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The Wartime Memories of
Ethel Taylor

At the start of the war Ethel was eighteen and lived at Airton with her parents who ran a butcher’s shop on Back Row in Airton.  Her brother Harry had gone to Leeds University at the start of the war, being only the second boy to go to university from the Dale.  This left Ethel, her three sisters and a brother living at home, the youngest sister being only a young baby.

Originally the shop was only a butchers, but at the start of rationing, the people who ran a grocery business at one of the houses on the Croft, decided they did not want to get involved with the extra work and retired.   Ethel’s parents took over the grocery business extending their premises by converting the garage to accommodate the additional stock.

Ethel had just started to drive so her chief task, along with her sister May, was to drive around the villages selling from the van.  They went to Malham, Kirkby Malham, Hetton, Otterburn and Bell Busk, doing different rounds on particular days.  For these rounds they were allowed only three and a half gallons of petrol per week.  Because of the shortage of petrol they were not able to go to Langcliffe and Stainforth as they had before the restrictions, so they took the van to Settle on market day and parked at the side of the Royal Oak, so that their customers could meet them there.  The van had to be fitted with the regulation shaded headlights for use in the blackout.

Food rationing involved shopkeepers in an enormous amount of work.  Customers had to register with a particular shop and exchange the coupons for their meagre rations.  Ethel then had to count all the coupons on a Sunday, and on Tuesday they had to be taken to the Food Office in Settle when she would be given the tokens for them to get the allocated food from the wholesalers.  The meat was also allocated from Settle, then Bob Taylor had the job of trying to make it go round his customers.  Butter came in big slabs and had to be cut up and weighed, sugar also had to be weighed out as nothing came pre-packed as it does today.  Ethel also remembers the family having three allotments, two quite near the house and one further up Hellifield Road which was a long way to carry water when the vegetables wanted watering!  These plots kept the family supplied and Ethel seems to remember that bags of peas were collected and presumably sold.

Both Ethel and her father were in the ARP.  Robert Taylor had seen active service in the First World War and had been injured and taken as a P-O-W.  He became the senior ARP Warden in the Dale in WWII, and Ethel was a messenger.  Any messages concerning air raids were phoned through to the Taylor’s house and it was their job to notify all the other villages.  Ethel had the job of contacting all the ARP members in Airton and they would then meet in the Chapel schoolroom.  If it was night time, as it usually was, this was quite an unpleasant job in the blackout.  She remembers that they had first aid training and early in the war, she was at a meeting in Settle in the old cinema, now the Co-op store, when she caused quite a stir as she was the first girl in the area to wear ARP uniform.  The ARP Headquarters was down Station Road in Settle, and she remembers having to collect things from there, such as gas masks, and take them for distribution in the Dale.  Babies had a gas mask incorporated into a small cot arrangement.  They were given a small petrol allowance for these extra journeys.  She found out after the war that her father had a sealed envelope which had only to be opened in the event of invasion and she thinks he would have had the responsibility of organising food distribution if that had occurred.  She wishes she had asked more about it but these things were not discussed. Ethel remembers that there was the searchlight battery up Settle Road and her father sometimes used to invite the members of the Forces who were manning it, down to their house for a bath and a meal.  She thinks that there were three or four personnel billeted there in a nissen hut.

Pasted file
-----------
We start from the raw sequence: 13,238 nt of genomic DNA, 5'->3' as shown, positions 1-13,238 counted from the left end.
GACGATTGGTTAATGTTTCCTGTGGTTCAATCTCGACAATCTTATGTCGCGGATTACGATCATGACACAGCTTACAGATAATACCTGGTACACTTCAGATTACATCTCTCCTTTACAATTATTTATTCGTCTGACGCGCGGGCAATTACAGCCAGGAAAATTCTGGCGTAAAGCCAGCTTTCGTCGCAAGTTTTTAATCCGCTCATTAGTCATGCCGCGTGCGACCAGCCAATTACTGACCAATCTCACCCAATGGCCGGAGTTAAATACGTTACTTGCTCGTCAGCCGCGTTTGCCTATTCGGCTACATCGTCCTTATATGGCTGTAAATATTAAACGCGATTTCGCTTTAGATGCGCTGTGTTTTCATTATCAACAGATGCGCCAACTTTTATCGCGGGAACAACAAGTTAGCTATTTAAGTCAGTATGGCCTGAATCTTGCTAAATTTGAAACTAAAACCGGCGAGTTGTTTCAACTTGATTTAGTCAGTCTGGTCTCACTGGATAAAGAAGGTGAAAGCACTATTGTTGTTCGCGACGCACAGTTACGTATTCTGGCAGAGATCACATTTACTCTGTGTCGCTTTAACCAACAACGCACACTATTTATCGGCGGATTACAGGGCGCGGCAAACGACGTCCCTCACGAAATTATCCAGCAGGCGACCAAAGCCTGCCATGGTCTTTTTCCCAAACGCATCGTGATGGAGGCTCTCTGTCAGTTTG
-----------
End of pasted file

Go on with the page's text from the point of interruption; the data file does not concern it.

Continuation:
Ethel was also in the WVS along with the School mistress, Miss Collins.  She remembers one of the jobs she did in that capacity was to distribute ration books which came to Scosthrop schoolroom.  Her sister May was in the fire service.

For entertainment and to raise money for the war effort, there were dances held in the Scosthrop schoolroom or in Kirkby Malham Village Hall, which Ethel and her sister May attended.

Ethel was in Settle with the van when the news came of the end of the war.  There was a tea in Airton when she and May went in fancy dress,  dressed up as a couple, May as a gent sporting a painted moustache, and wearing a frock coat and top hat, and Ethel in a beautiful dress.  She remembers walking through Airton dressed like that.

Her brother Harry, who had graduated from university before the end of the war, completed his war service working as a manager in explosives for ICI.  Her younger brother Robert left school at 14, during the war, and went to Slaidburn to work on a farm there, and settled in Slaidburn for good.


Read the Wartime memories of other Malhamdale residents:
Edith Carr
Veronica Fletcher (Fell)
Rob Foster
John Geldard
Norman Heaton
Barbara Purcell (Hoare)
Frank Sharp
Margaret Thompson (Carr)
Dora Varley (Watson)
Marion Wellock


 

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